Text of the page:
As moving as these moments are, Longinotti is not content with the ‘human story’ and so she cuts together interviews and talks that show how the sex trade is a system that has literally worked its way into American homes. Indeed, one of the most distressing things about Dreamcatcher is the way that it portrays the boundary between boyfriend and pimp as a matter of luck rather than judgement. All the women in this film have stories about how they were abused as a child and how this abuse got them used to relationships with older men who would exploit their sexuality in increasingly aggressive and brutal ways. One of Brenda’s helpers is a former pimp named Homer and he explains how childhood abuse served to normalise not only under-age sex and the exchange of sex for money but also the use of violence to keep women under control. This vision of the sex trade as a system of exploitation is made particularly clear when Brenda talks to a young woman who grew up in California and got her start in the sex trade at the age of eight when she was picking up money and taking it back to the pimps. Viewers of the The Wire will be struck by the similarities between this system of recruitment and the way that drug dealers use kids as couriers and lookouts before putting them to work as sellers or enforcers.
Another interesting facet of Dreamcatcher is the way that Brenda uses the language of addiction to talk about sex work. Much of Brenda’s income seems to come from her job talking to jailed prostitutes and Brenda talks to these women in front of a banner marked ‘Prostitution Anonymous’ in which sex workers share their horrendous experiences only to be thanked by the rest of the class who applaud their courage and their willingness to share. In fact, Longinotti does an excellent job of capturing the extent to which many of the sex workers struggle to remain clean even when they decide that they cannot go on. It is easy to see why the language of addiction would do well in this type of social work as it completely does away with the often counter-productive language of moral judgement. However, while using the language of addiction to talk about prostitution clearly works for some people, the film does hint at the problems of this approach when Homer steps onto a stage and requests a round of applause for the fact that it had been over a decade since he last pimped a woman. Homer’s personal journey is in and of itself fascinating but there’s being non-judgemental and then there’s giving someone a cookie for not sexually exploiting and brutalising the women in his life.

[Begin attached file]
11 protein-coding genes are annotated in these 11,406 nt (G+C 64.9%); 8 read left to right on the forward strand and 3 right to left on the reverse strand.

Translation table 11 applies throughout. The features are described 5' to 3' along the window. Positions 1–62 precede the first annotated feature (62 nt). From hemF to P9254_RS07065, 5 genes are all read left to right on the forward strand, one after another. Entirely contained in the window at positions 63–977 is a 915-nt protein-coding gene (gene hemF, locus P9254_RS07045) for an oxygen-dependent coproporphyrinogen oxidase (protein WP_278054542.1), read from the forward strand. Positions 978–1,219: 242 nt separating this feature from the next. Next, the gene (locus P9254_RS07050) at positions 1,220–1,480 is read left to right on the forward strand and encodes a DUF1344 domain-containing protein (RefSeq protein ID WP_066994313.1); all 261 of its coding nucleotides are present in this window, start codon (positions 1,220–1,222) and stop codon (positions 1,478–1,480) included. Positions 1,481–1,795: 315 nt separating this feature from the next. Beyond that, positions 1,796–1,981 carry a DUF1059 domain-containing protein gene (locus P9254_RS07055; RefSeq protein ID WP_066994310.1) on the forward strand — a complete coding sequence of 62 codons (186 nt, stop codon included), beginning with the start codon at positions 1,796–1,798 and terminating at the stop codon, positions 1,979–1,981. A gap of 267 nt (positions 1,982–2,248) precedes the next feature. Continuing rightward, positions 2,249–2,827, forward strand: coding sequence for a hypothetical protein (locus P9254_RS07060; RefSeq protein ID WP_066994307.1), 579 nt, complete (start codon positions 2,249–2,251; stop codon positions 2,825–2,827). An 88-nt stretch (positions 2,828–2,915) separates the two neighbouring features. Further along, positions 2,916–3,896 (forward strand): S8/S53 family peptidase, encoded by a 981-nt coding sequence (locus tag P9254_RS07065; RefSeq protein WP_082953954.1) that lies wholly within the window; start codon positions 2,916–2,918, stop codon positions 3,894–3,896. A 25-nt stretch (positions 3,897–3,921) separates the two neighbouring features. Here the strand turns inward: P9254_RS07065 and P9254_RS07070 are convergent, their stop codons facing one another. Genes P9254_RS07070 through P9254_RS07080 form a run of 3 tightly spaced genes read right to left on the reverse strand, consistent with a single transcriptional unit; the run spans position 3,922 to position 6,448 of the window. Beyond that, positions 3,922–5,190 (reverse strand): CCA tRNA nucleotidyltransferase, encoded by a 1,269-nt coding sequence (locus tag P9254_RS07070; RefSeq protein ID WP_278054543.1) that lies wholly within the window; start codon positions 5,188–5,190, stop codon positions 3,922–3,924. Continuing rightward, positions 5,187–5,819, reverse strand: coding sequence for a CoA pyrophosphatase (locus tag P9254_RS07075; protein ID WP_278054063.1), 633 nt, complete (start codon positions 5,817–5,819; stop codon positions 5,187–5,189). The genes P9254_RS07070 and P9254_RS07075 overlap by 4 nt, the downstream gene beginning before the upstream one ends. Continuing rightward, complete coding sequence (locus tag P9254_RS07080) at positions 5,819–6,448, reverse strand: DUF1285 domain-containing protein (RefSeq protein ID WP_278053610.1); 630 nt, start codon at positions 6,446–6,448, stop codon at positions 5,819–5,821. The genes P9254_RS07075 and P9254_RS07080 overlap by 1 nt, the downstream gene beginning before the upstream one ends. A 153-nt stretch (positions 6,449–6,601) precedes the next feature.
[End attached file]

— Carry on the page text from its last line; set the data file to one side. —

Dreamcatcher is an amazing documentary that does for prostitution what The Wire did for the inner city drugs trade. Powerful, moving and never anything less than insightful, Dreamcatcher will hopefully serve as an introduction to the work of one of Britain’s greatest living documentarians.